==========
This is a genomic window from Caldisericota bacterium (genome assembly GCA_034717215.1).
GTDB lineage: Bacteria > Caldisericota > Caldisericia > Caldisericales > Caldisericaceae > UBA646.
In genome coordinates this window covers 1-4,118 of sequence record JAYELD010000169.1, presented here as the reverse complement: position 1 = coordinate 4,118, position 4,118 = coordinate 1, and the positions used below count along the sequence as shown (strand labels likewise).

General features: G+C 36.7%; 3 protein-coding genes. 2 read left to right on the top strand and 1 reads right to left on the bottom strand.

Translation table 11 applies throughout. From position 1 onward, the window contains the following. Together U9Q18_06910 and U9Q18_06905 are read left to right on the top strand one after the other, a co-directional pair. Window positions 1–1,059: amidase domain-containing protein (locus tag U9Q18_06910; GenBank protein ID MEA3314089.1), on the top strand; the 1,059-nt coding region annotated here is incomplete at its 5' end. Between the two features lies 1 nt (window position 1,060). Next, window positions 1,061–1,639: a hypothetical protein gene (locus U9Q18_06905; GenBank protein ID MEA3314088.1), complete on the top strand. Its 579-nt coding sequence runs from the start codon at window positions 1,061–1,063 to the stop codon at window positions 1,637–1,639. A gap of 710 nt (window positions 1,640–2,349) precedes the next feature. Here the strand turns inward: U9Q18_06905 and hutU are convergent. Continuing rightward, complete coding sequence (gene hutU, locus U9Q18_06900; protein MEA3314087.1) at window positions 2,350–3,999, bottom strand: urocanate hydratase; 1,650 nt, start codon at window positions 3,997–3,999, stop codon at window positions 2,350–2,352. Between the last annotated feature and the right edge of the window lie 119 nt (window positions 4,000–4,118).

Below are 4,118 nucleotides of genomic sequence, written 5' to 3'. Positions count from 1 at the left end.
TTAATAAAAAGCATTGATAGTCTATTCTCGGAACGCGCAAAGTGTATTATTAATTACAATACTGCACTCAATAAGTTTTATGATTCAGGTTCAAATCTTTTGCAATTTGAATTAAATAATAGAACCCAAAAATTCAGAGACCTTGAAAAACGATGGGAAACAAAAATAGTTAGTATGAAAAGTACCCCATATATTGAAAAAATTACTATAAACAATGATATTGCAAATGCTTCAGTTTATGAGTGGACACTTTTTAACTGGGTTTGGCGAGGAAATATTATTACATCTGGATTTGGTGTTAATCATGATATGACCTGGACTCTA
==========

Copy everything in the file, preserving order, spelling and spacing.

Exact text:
This is a genomic window from Caldisericota bacterium (genome assembly GCA_034717215.1).
GTDB lineage: Bacteria > Caldisericota > Caldisericia > Caldisericales > Caldisericaceae > UBA646.
In genome coordinates this window covers 1-4,118 of sequence record JAYELD010000169.1, presented here as the reverse complement: position 1 = coordinate 4,118, position 4,118 = coordinate 1, and the positions used below count along the sequence as shown (strand labels likewise).

General features: G+C 36.7%; 3 protein-coding genes. 2 read left to right on the top strand and 1 reads right to left on the bottom strand.

Translation table 11 applies throughout. From position 1 onward, the window contains the following. Together U9Q18_06910 and U9Q18_06905 are read left to right on the top strand one after the other, a co-directional pair. Window positions 1–1,059: amidase domain-containing protein (locus tag U9Q18_06910; GenBank protein ID MEA3314089.1), on the top strand; the 1,059-nt coding region annotated here is incomplete at its 5' end. Between the two features lies 1 nt (window position 1,060). Next, window positions 1,061–1,639: a hypothetical protein gene (locus U9Q18_06905; GenBank protein ID MEA3314088.1), complete on the top strand. Its 579-nt coding sequence runs from the start codon at window positions 1,061–1,063 to the stop codon at window positions 1,637–1,639. A gap of 710 nt (window positions 1,640–2,349) precedes the next feature. Here the strand turns inward: U9Q18_06905 and hutU are convergent. Continuing rightward, complete coding sequence (gene hutU, locus U9Q18_06900; protein MEA3314087.1) at window positions 2,350–3,999, bottom strand: urocanate hydratase; 1,650 nt, start codon at window positions 3,997–3,999, stop codon at window positions 2,350–2,352. Between the last annotated feature and the right edge of the window lie 119 nt (window positions 4,000–4,118).

Below are 4,118 nucleotides of genomic sequence, written 5' to 3'. Positions count from 1 at the left end.
TTAATAAAAAGCATTGATAGTCTATTCTCGGAACGCGCAAAGTGTATTATTAATTACAATACTGCACTCAATAAGTTTTATGATTCAGGTTCAAATCTTTTGCAATTTGAATTAAATAATAGAACCCAAAAATTCAGAGACCTTGAAAAACGATGGGAAACAAAAATAGTTAGTATGAAAAGTACCCCATATATTGAAAAAATTACTATAAACAATGATATTGCAAATGCTTCAGTTTATGAGTGGACACTTTTTAACTGGGTTTGGCGAGGAAATATTATTACATCTGGATTTGGTGTTAATCATGATATGACCTGGACTCTA